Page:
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Grading Your Facility Compliance Plan

August 1, 2004
by root
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Is your facility above or below the bar in regulatory compliance? by Lawrence A. Fogel and Joseph M. Watt

Grading your facility compliance plan

Your corporate compliance plan takes time and effort. Is it worthwhile? Is it really protective? Here's a checkup list Just as an annual checkup enables an individual to receive an evaluation of his/her physical condition, a compliance program assessment (CPA), preferably by an independent consultant, enables healthcare organizations to evaluate the effectiveness of their compliance programs. In these days of regulatory and legal exposure, this is no small matter. In an article published last year ("Symptoms of an Ailing Compliance Plan," November 2003), we discussed how to structure a workable plan. In this article we offer a checklist that, when administered periodically, will show how effective the plan continues to be.

The CPA consists of three major phases:
    Phase 1: A compliance committee retreat
    Phase 2: Private interviews with key persons within the healthcare organization
    Phase 3: Review of pertinent documentation supporting the compliance program

After each phase, the organization will be given a report card. This requires that a grading system be agreed upon by the organization and consultant-for example, setting the maximum number of points attainable for each phase of the program and the percentage of those points actually achieved, with a grading scale of 95 to 100% being excellent; 90 to 94%, good; 80 to 89%, above average; 70 to 79%, average; and below 70%, needs improvement.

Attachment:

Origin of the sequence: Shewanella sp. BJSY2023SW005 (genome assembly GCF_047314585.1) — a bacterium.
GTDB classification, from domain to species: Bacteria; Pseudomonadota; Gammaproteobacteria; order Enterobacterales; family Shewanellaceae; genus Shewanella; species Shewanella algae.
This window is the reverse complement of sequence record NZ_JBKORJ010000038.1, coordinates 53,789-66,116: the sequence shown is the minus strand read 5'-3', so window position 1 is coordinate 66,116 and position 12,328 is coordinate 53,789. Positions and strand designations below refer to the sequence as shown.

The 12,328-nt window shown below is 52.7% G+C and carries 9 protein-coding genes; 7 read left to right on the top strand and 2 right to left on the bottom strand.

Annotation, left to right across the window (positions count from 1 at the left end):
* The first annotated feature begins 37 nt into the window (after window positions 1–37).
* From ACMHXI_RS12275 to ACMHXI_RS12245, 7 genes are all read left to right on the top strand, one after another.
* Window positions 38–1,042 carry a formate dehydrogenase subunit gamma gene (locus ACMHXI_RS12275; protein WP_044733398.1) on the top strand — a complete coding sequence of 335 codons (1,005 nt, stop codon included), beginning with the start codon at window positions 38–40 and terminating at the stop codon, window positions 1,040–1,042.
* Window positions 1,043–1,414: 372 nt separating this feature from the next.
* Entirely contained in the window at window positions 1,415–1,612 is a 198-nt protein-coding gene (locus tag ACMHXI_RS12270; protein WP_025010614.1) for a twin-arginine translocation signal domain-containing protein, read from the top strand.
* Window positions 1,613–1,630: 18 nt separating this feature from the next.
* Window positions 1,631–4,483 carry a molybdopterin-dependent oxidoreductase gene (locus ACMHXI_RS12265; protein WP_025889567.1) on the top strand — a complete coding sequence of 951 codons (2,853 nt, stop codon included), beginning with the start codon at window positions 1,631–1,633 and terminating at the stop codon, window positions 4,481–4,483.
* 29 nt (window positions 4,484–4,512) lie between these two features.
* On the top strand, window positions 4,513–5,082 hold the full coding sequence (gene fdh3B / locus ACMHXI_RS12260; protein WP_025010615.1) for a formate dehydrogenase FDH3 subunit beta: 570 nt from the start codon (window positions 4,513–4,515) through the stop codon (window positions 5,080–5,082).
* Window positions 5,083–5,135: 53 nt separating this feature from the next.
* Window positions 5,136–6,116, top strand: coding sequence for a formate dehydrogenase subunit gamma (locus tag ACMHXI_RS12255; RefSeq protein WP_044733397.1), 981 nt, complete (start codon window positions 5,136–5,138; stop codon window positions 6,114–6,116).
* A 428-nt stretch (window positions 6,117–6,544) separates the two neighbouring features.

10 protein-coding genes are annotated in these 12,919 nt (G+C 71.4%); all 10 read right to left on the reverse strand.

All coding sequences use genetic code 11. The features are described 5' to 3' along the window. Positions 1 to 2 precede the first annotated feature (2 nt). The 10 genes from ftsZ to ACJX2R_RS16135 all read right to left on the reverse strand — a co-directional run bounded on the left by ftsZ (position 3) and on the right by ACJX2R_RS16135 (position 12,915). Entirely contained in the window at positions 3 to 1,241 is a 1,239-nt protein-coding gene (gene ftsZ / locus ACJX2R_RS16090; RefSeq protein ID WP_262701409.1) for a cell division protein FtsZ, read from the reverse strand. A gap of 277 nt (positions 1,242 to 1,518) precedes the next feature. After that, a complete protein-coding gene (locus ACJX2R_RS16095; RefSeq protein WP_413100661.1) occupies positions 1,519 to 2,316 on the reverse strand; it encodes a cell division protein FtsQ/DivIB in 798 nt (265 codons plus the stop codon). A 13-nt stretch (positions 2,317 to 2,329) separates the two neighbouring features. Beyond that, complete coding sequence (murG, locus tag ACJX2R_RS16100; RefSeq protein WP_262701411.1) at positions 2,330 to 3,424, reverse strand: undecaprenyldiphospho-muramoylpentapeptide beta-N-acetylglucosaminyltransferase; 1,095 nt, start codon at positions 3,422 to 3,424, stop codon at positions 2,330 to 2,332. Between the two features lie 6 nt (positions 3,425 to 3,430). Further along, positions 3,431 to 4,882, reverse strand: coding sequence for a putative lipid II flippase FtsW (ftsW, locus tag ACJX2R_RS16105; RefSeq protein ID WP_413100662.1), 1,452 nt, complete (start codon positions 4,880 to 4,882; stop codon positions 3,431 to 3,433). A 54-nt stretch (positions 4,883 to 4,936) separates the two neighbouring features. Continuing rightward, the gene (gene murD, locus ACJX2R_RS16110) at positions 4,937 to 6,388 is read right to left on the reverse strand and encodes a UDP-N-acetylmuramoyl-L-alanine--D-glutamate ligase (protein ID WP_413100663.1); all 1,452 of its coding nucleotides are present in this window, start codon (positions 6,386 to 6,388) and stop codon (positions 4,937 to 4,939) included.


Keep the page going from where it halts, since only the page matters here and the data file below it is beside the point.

Compliance Committee Retreat
The primary objective of the compliance committee retreat is for the committee members to complete a scorecard evaluating 20 key areas of the compliance program. They grade each area using a point scale of 1 to 10, with 10 being the highest and 1 the lowest. Among the areas evaluated: Were the committee's meetings productive?

Did the committee meet as described in the compliance plan?

Did the committee meet its goals for the year?

Did the organization follow its compliance plan and code of conduct?

Are the compliance plan and code of conduct current and easy to understand?

Are the policies and procedures for each department effective?

Is staff training on compliance issues effective?

Were audits of risk areas conducted?

Were exceptions from audits properly resolved?

Were complaints processed according to the compliance plan?

Were investigations of complaints conducted and resolved?

Were disciplinary actions taken when necessary?

Were background checks conducted according to the plan?

Did the compliance program meet its objectives? Other areas can be added as necessary. The scores are tabulated for each area and a composite score is calculated.

The retreat also offers an opportunity to perform a risk assessment, if the compliance committee hasn't recently conducted one. Once again, using a scale of 1 to 10, the committee members have the opportunity to evaluate the degree of risk the facility has in areas such as: